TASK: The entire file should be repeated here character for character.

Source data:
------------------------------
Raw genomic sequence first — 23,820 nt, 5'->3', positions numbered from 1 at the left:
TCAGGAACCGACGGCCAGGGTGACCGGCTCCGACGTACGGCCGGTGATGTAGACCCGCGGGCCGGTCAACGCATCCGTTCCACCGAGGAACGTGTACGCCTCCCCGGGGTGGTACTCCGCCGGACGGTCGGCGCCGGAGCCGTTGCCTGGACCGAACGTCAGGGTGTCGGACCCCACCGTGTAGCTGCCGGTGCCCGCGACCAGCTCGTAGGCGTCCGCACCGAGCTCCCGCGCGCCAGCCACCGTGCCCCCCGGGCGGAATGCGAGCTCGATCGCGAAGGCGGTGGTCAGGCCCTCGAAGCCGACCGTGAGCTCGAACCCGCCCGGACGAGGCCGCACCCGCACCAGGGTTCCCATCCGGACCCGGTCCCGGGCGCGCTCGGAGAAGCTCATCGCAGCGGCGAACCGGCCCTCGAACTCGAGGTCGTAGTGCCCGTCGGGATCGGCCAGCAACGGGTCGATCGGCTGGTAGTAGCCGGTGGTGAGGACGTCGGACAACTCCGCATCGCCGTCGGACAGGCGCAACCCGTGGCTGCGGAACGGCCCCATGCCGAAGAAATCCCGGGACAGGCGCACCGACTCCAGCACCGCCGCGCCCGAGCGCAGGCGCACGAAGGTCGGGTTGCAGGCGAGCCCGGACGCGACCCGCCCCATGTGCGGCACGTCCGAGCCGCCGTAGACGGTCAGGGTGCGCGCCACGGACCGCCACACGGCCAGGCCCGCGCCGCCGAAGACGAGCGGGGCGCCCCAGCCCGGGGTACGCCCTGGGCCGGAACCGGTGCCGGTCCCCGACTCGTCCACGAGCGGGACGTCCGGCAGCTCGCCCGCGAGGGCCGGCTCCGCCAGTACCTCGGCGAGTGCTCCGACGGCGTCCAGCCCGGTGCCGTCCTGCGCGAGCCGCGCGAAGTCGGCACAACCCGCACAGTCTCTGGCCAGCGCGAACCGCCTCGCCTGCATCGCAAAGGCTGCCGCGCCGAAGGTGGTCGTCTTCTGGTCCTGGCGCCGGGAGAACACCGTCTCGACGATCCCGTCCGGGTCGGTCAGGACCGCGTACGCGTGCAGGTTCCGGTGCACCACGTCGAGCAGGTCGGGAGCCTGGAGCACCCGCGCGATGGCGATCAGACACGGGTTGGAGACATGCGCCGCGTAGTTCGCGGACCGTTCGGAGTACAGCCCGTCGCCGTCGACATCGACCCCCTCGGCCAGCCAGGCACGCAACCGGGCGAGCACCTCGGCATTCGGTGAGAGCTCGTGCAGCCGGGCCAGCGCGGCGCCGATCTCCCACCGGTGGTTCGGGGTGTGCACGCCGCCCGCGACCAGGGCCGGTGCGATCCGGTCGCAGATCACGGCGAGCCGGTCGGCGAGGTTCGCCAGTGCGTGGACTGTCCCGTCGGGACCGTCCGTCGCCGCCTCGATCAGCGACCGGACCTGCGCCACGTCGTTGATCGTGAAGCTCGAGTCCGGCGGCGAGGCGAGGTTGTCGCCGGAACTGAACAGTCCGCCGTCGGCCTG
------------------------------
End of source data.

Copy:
Raw genomic sequence first — 23,820 nt, 5'->3', positions numbered from 1 at the left:
TCAGGAACCGACGGCCAGGGTGACCGGCTCCGACGTACGGCCGGTGATGTAGACCCGCGGGCCGGTCAACGCATCCGTTCCACCGAGGAACGTGTACGCCTCCCCGGGGTGGTACTCCGCCGGACGGTCGGCGCCGGAGCCGTTGCCTGGACCGAACGTCAGGGTGTCGGACCCCACCGTGTAGCTGCCGGTGCCCGCGACCAGCTCGTAGGCGTCCGCACCGAGCTCCCGCGCGCCAGCCACCGTGCCCCCCGGGCGGAATGCGAGCTCGATCGCGAAGGCGGTGGTCAGGCCCTCGAAGCCGACCGTGAGCTCGAACCCGCCCGGACGAGGCCGCACCCGCACCAGGGTTCCCATCCGGACCCGGTCCCGGGCGCGCTCGGAGAAGCTCATCGCAGCGGCGAACCGGCCCTCGAACTCGAGGTCGTAGTGCCCGTCGGGATCGGCCAGCAACGGGTCGATCGGCTGGTAGTAGCCGGTGGTGAGGACGTCGGACAACTCCGCATCGCCGTCGGACAGGCGCAACCCGTGGCTGCGGAACGGCCCCATGCCGAAGAAATCCCGGGACAGGCGCACCGACTCCAGCACCGCCGCGCCCGAGCGCAGGCGCACGAAGGTCGGGTTGCAGGCGAGCCCGGACGCGACCCGCCCCATGTGCGGCACGTCCGAGCCGCCGTAGACGGTCAGGGTGCGCGCCACGGACCGCCACACGGCCAGGCCCGCGCCGCCGAAGACGAGCGGGGCGCCCCAGCCCGGGGTACGCCCTGGGCCGGAACCGGTGCCGGTCCCCGACTCGTCCACGAGCGGGACGTCCGGCAGCTCGCCCGCGAGGGCCGGCTCCGCCAGTACCTCGGCGAGTGCTCCGACGGCGTCCAGCCCGGTGCCGTCCTGCGCGAGCCGCGCGAAGTCGGCACAACCCGCACAGTCTCTGGCCAGCGCGAACCGCCTCGCCTGCATCGCAAAGGCTGCCGCGCCGAAGGTGGTCGTCTTCTGGTCCTGGCGCCGGGAGAACACCGTCTCGACGATCCCGTCCGGGTCGGTCAGGACCGCGTACGCGTGCAGGTTCCGGTGCACCACGTCGAGCAGGTCGGGAGCCTGGAGCACCCGCGCGATGGCGATCAGACACGGGTTGGAGACATGCGCCGCGTAGTTCGCGGACCGTTCGGAGTACAGCCCGTCGCCGTCGACATCGACCCCCTCGGCCAGCCAGGCACGCAACCGGGCGAGCACCTCGGCATTCGGTGAGAGCTCGTGCAGCCGGGCCAGCGCGGCGCCGATCTCCCACCGGTGGTTCGGGGTGTGCACGCCGCCCGCGACCAGGGCCGGTGCGATCCGGTCGCAGATCACGGCGAGCCGGTCGGCGAGGTTCGCCAGTGCGTGGACTGTCCCGTCGGGACCGTCCGTCGCCGCCTCGATCAGCGACCGGACCTGCGCCACGTCGTTGATCGTGAAGCTCGAGTCCGGCGGCGAGGCGAGGTTGTCGCCGGAACTGAACAGTCCGCCGTCGGCCTG